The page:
Causes of Hospital-Acquired Infections in Cleveland

Causes of Hospital-Acquired Infections in Cleveland

Hospital Acquired InfectionWhen are hospital infections considered medical malpractice?

Since most patients admitted to a hospital already have a compromised immune system, they are vulnerable to infections. This is why it’s especially important for a hospital or any medical facility to remain sanitary. Hospital infections are considered medical malpractice if the infections were transmitted by a form of negligence.

Examples of negligent conditions or practices include:

  • Failure to practice stringent cleanliness;
  • Unsterile instruments or equipment;
  • Improper management of catheters or ventilators;
  • Negligent blood dialysis;
  • Improper recovery treatment;
  • Lack of hygiene; and
  • Overcrowded hospitals.

Cause for concern? Absolutely.

Some bacteria in hospitals are resistant to antibiotics, making them especially difficult to treat. Further, undiagnosed or untreated infections can lead to sepsis. Sepsis is a life-threatening condition from which patients may even die. The body will send chemicals to fight the infection, which can cause body-wide inflammation. The patient’s blood pressure may drop and the patient may go into shock as organs start to shut down.

A few symptoms of sepsis are:

  • Confusion;
  • Fever or hypothermia;
  • Rash or warm skin;
  • Increased heart rate;
  • Fast breathing or trouble breathing; and
  • Abdominal cramps.

Failure to treat sepsis properly may be another example of medical malpractice for which Cleveland patients or their families may pursue compensation for damages.

Filing a Medical Malpractice Claim for Hospital-Acquired Infections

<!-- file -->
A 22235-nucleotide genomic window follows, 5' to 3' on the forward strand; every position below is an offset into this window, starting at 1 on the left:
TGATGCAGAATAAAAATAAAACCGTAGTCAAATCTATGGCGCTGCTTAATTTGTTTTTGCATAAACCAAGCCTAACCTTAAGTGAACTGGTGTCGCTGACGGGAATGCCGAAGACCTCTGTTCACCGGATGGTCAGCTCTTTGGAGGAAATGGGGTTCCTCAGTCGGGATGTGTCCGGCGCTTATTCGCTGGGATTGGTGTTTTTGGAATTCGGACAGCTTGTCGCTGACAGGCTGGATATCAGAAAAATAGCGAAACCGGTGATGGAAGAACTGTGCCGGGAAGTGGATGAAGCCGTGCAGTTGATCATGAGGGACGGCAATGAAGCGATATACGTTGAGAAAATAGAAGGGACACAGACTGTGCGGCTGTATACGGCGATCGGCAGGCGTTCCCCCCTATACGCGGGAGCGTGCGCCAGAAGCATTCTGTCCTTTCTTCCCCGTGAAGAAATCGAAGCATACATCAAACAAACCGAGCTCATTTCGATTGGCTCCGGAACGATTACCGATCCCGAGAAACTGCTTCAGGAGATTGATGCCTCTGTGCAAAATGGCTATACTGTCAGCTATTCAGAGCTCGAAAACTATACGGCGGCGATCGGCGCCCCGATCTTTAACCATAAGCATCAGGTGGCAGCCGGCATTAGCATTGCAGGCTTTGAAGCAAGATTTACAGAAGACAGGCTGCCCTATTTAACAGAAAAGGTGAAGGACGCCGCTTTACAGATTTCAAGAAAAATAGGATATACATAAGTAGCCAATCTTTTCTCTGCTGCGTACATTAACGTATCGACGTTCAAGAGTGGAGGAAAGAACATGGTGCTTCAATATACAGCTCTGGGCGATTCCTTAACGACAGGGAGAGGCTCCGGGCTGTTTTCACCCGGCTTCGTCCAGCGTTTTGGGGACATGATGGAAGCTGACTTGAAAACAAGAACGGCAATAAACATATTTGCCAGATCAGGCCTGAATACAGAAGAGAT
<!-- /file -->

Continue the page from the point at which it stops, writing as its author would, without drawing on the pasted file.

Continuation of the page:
Speak with an attorney if you believe your infection is related to medical negligence; you must file your claim within the statute of limitation. 

Often a malpractice claim related to a hospital-acquired infection requires a thorough investigation to determine:

  • How it was contracted;
  • Whether it could have been prevented; and
  • Whether medical staff responded appropriately to treat it.

Your attorney will speak with medical experts who may provide testimony regarding whether hospital staff violated a standard of care expected of all medical professionals.  If the medical staff provided a reasonable standard of care, you may not have a malpractice case.

But if a medical professional violated the standard of care and you or a loved one contracted an infection, you may have a malpractice case worth pursuing. You also must establish that the negligence caused you or your loved one to contract an infection. For example, if a nurse failed to wash his or her hands before administering an IV but you did not suffer an infection and suffered no damages, you would not have a valid claim.

Ryan, LLP helps patients in Cleveland and their families who are victims of medical malpractice, including those who contracted a hospital-acquired infection and suffered damages as a result. Contact us today at 877-864-9495 or use our online contact form to set up a consultation.

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